In my code I’ve learned to share and reuse my classes with other applications I’m writing by encapsulating a lot of the boilerplate into reusable classes, as well as wrapping my whole Core Data model in a reusable static library. This wasn’t the most intuitive thing to get right, but now that it’s done it was really worth the effort. Let me show you how it’s done.
I’ve written about building iOS applications with
Hudson Jenkins, but until recently there hasn’t been a convenient way of getting those applications to your testers. Of course the most important part of your build output will be the app bundle you send to Apple’s iTunes Connect web interface, but throughout your development cycle you’ll want to test your app. Sure you could build and deploy a debug build straight to your own personal device, but you get the most benefit from having other people beta test your app.
With recent releases of Xcode and the iOS SDK, Apple improved their AdHoc distribution support with two main enhancements:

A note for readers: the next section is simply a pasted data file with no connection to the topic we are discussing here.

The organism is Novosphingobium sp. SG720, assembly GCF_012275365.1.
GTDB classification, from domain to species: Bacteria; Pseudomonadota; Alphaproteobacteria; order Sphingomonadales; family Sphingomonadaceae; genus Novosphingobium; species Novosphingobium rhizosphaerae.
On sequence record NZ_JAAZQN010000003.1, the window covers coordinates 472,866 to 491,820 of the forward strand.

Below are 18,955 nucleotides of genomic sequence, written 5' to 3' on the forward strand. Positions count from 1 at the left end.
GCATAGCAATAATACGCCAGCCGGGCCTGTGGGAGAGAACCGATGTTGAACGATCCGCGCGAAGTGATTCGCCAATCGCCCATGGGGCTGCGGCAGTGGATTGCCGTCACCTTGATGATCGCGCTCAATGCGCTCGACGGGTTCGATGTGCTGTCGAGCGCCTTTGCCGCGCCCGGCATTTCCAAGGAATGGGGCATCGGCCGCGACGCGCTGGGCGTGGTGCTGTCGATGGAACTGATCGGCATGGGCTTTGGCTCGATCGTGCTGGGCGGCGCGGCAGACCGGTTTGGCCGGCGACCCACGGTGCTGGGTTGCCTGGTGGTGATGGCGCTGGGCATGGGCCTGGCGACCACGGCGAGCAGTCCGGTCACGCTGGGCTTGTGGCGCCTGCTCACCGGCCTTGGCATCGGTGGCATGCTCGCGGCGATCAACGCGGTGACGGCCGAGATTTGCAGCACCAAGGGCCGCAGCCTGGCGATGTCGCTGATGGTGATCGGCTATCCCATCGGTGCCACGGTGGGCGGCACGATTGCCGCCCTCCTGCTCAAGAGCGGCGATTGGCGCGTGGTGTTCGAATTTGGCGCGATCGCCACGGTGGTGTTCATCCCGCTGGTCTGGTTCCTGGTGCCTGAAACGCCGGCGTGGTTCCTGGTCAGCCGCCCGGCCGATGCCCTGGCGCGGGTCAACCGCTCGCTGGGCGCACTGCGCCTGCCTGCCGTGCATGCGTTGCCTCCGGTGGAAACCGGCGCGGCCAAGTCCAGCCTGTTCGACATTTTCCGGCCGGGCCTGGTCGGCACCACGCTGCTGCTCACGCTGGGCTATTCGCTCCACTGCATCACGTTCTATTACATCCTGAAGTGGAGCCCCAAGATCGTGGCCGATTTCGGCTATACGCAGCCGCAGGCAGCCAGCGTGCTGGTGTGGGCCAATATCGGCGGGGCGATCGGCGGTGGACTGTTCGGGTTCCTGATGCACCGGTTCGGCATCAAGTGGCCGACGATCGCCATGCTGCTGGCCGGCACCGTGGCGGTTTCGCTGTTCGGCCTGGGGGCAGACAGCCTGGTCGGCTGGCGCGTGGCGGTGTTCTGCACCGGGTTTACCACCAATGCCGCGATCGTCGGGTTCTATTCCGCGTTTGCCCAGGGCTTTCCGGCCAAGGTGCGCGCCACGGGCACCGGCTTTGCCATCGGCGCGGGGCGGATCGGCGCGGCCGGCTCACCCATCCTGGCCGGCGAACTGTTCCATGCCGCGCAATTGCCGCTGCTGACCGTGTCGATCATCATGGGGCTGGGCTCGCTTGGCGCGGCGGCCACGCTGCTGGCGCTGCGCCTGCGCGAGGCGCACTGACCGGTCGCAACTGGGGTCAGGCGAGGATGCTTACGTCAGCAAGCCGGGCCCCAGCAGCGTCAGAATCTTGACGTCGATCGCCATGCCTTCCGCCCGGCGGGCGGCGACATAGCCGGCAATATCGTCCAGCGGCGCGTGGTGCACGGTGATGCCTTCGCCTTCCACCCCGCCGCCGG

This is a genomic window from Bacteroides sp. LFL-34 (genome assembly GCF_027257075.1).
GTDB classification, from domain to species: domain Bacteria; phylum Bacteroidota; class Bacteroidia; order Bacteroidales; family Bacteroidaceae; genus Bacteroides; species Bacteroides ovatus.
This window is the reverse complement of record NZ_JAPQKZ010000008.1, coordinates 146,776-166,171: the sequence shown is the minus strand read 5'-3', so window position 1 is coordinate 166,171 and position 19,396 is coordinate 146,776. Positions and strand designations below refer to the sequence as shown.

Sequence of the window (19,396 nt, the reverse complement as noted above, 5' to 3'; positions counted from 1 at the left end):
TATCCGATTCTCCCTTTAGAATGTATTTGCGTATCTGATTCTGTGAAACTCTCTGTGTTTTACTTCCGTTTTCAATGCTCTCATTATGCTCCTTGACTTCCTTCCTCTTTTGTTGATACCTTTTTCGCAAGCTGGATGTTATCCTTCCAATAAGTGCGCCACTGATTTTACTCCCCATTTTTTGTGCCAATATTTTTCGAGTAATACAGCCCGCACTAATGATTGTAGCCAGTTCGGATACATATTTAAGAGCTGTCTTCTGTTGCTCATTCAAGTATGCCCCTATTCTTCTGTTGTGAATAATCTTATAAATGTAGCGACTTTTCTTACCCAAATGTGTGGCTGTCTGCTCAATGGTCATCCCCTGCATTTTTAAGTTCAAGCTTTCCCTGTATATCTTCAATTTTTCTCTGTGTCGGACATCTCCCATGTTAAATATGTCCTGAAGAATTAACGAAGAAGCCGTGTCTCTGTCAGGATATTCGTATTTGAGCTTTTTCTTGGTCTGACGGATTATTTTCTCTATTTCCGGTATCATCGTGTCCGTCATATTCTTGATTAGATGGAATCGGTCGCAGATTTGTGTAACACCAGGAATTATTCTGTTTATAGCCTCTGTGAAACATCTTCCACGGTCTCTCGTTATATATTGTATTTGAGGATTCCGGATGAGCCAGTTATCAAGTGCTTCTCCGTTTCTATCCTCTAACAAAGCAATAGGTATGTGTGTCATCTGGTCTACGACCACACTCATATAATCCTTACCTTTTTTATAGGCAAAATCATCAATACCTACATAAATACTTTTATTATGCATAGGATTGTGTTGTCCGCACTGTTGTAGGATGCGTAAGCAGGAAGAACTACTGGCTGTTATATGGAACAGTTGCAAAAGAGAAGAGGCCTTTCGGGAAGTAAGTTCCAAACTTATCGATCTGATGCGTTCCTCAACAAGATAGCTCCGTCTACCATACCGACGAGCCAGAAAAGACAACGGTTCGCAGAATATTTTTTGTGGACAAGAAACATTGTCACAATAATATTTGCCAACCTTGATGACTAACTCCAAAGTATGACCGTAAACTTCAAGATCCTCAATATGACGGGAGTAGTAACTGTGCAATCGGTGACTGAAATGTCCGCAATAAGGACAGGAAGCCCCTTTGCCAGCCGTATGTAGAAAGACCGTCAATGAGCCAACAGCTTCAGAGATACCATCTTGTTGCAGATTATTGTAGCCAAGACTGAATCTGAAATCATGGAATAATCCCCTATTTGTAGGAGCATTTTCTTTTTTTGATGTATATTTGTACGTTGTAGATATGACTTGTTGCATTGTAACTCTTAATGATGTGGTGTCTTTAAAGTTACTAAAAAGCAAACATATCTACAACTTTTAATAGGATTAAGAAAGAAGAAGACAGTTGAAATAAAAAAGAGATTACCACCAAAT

- Mobile provisioning files can now be embedded in the App’s IPA itself, meaning you don’t have to maintain and update separate .mobileprovision files separately;
- A specially-formated manifest Plist file can be created that, when linked to properly, allows test devices to install new versions of your AdHoc app without needing to plug into a computer to sync the app using iTunes.
These improvements are huge, but require some changes to your build scripts and your Continuous Integration environment. I’d like to show you how to do this in your own installations, and show you some options for how to distribute your apps to your testers.
This is the fourth in a series of posts I’m writing on animating iOS interfaces using Core Animation. In the first post I created a planetary orbit demo using nested CALayer objects. The second post showed how to dress up a UI by animating an image. The third post shows how you can trigger animations in response to button actions.
This post will show how you can create the beginnings of a full game using Core Animation combined with CAShapeLayer and UIBezierPath objects.
Read on to see more